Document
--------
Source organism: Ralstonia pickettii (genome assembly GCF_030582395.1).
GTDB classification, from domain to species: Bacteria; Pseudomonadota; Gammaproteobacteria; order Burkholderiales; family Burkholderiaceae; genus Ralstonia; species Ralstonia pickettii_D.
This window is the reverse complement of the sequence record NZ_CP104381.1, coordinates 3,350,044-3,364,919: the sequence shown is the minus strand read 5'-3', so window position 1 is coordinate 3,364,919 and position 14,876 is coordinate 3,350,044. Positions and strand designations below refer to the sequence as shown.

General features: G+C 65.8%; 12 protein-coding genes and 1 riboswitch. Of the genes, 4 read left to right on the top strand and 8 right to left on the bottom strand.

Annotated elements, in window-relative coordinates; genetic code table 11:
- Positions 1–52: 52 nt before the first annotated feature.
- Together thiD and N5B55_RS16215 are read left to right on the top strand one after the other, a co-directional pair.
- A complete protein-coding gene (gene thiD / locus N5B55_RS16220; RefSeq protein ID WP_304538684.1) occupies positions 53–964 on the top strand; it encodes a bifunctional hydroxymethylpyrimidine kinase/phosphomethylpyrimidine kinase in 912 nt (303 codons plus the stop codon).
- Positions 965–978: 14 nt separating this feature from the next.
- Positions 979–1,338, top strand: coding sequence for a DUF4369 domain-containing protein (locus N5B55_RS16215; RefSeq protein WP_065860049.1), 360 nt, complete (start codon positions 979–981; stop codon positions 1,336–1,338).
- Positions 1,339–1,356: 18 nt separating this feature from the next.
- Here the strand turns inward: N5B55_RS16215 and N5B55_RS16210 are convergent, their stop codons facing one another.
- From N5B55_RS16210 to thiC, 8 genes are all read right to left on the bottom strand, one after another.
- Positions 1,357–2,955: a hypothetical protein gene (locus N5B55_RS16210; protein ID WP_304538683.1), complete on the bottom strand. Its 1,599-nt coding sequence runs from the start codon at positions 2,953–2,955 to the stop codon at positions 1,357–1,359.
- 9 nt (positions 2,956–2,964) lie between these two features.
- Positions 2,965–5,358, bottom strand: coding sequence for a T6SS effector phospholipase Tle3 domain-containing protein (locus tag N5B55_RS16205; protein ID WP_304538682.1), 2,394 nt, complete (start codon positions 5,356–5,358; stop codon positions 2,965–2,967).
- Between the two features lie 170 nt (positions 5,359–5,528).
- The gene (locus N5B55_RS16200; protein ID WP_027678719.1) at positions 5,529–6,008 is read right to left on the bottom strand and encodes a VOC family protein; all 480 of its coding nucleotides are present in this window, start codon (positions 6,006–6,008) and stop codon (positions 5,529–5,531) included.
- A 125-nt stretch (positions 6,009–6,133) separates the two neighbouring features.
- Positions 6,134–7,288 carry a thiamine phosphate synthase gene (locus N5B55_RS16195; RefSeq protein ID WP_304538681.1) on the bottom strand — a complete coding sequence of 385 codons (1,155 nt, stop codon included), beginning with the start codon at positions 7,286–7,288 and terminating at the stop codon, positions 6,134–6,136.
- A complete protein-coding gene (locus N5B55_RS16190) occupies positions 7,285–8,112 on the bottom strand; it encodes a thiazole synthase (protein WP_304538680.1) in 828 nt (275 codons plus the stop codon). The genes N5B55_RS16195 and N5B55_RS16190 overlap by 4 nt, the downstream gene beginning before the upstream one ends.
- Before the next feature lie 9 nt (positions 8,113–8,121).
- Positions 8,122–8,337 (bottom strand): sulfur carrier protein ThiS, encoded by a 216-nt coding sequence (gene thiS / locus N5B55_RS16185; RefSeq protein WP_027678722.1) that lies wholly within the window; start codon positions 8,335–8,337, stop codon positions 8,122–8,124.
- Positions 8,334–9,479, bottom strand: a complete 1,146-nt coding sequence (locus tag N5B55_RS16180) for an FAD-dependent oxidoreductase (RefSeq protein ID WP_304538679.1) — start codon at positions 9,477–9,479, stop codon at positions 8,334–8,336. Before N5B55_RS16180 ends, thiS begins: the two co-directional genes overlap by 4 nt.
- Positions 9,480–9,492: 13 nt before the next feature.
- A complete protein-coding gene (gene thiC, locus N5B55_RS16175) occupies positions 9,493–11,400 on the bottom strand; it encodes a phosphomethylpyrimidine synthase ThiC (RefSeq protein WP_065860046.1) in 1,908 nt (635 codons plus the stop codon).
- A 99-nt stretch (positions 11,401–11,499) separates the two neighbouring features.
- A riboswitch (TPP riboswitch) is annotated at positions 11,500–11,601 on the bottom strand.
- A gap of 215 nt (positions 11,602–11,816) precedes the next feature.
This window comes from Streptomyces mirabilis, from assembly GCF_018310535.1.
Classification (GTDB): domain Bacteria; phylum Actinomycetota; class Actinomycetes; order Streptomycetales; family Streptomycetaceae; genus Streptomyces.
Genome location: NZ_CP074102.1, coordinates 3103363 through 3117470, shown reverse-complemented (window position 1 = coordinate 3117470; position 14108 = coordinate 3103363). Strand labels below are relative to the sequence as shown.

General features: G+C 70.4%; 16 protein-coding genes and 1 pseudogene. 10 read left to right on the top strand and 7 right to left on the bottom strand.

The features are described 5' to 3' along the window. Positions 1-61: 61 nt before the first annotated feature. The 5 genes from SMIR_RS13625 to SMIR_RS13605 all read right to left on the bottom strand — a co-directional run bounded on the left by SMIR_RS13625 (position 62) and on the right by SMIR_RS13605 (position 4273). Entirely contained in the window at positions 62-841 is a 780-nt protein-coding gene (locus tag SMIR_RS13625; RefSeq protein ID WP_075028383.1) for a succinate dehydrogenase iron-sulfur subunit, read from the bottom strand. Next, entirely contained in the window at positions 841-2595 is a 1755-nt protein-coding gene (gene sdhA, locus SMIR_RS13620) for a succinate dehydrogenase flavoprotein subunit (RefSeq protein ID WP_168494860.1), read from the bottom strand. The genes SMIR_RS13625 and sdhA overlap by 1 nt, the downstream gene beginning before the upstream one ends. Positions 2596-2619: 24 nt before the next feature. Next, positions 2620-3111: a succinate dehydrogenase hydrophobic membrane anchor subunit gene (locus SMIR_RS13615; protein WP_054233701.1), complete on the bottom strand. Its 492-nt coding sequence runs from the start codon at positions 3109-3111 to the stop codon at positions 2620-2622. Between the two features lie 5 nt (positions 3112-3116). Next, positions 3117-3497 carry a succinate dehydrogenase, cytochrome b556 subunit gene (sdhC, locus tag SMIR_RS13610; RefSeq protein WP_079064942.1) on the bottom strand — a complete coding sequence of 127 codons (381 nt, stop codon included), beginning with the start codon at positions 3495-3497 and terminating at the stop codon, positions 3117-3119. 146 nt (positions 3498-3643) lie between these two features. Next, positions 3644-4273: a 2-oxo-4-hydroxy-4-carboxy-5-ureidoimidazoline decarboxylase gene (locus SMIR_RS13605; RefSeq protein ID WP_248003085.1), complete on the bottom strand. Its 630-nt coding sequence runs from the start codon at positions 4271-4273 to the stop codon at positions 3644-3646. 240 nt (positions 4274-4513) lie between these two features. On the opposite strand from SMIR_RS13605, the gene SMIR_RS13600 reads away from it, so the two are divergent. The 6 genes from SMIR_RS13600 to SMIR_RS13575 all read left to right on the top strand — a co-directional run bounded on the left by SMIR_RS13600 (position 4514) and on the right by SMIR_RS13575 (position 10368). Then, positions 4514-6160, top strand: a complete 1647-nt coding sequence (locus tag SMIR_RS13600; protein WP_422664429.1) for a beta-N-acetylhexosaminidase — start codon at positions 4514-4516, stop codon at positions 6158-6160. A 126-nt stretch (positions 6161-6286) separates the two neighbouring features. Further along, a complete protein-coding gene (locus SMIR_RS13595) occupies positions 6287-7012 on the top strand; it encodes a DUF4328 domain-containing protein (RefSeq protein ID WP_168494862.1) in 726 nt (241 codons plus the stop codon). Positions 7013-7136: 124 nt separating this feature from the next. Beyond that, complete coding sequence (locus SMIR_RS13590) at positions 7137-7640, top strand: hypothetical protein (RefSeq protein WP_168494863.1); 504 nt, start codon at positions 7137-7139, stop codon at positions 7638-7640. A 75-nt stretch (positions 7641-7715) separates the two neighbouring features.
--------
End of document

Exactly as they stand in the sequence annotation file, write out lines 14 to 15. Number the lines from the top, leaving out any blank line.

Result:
- Positions 1,357–2,955: a hypothetical protein gene (locus N5B55_RS16210; protein ID WP_304538683.1), complete on the bottom strand. Its 1,599-nt coding sequence runs from the start codon at positions 2,953–2,955 to the stop codon at positions 1,357–1,359.
- 9 nt (positions 2,956–2,964) lie between these two features.